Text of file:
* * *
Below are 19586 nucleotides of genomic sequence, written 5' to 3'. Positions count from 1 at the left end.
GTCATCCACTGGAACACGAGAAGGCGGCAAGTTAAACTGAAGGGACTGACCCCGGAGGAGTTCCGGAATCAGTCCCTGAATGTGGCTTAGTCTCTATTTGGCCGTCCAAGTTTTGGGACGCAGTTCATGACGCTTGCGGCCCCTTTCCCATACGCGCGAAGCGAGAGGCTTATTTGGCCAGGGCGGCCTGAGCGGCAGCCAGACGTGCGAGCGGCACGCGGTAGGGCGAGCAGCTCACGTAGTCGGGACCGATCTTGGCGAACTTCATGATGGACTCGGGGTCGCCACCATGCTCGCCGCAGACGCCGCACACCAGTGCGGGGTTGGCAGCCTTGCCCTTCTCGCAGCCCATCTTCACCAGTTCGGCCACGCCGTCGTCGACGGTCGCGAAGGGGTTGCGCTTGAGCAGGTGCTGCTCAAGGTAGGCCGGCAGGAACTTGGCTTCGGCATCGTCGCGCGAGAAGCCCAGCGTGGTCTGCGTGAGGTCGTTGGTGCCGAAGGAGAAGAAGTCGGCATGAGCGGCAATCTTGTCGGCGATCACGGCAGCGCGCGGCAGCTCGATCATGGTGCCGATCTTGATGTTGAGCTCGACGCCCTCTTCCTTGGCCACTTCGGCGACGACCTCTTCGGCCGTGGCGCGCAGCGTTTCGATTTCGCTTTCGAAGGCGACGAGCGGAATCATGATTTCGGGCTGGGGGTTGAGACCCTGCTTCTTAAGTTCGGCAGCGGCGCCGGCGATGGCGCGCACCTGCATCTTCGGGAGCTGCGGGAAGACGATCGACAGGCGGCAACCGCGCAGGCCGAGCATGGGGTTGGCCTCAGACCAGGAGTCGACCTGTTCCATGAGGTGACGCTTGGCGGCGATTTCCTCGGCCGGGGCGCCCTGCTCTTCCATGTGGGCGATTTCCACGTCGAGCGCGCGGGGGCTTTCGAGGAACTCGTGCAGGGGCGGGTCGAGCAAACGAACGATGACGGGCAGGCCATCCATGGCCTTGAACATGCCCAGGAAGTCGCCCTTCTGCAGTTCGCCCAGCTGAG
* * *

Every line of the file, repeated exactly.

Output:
Below are 19586 nucleotides of genomic sequence, written 5' to 3'. Positions count from 1 at the left end.
GTCATCCACTGGAACACGAGAAGGCGGCAAGTTAAACTGAAGGGACTGACCCCGGAGGAGTTCCGGAATCAGTCCCTGAATGTGGCTTAGTCTCTATTTGGCCGTCCAAGTTTTGGGACGCAGTTCATGACGCTTGCGGCCCCTTTCCCATACGCGCGAAGCGAGAGGCTTATTTGGCCAGGGCGGCCTGAGCGGCAGCCAGACGTGCGAGCGGCACGCGGTAGGGCGAGCAGCTCACGTAGTCGGGACCGATCTTGGCGAACTTCATGATGGACTCGGGGTCGCCACCATGCTCGCCGCAGACGCCGCACACCAGTGCGGGGTTGGCAGCCTTGCCCTTCTCGCAGCCCATCTTCACCAGTTCGGCCACGCCGTCGTCGACGGTCGCGAAGGGGTTGCGCTTGAGCAGGTGCTGCTCAAGGTAGGCCGGCAGGAACTTGGCTTCGGCATCGTCGCGCGAGAAGCCCAGCGTGGTCTGCGTGAGGTCGTTGGTGCCGAAGGAGAAGAAGTCGGCATGAGCGGCAATCTTGTCGGCGATCACGGCAGCGCGCGGCAGCTCGATCATGGTGCCGATCTTGATGTTGAGCTCGACGCCCTCTTCCTTGGCCACTTCGGCGACGACCTCTTCGGCCGTGGCGCGCAGCGTTTCGATTTCGCTTTCGAAGGCGACGAGCGGAATCATGATTTCGGGCTGGGGGTTGAGACCCTGCTTCTTAAGTTCGGCAGCGGCGCCGGCGATGGCGCGCACCTGCATCTTCGGGAGCTGCGGGAAGACGATCGACAGGCGGCAACCGCGCAGGCCGAGCATGGGGTTGGCCTCAGACCAGGAGTCGACCTGTTCCATGAGGTGACGCTTGGCGGCGATTTCCTCGGCCGGGGCGCCCTGCTCTTCCATGTGGGCGATTTCCACGTCGAGCGCGCGGGGGCTTTCGAGGAACTCGTGCAGGGGCGGGTCGAGCAAACGAACGATGACGGGCAGGCCATCCATGGCCTTGAACATGCCCAGGAAGTCGCCCTTCTGCAGTTCGCCCAGCTGAG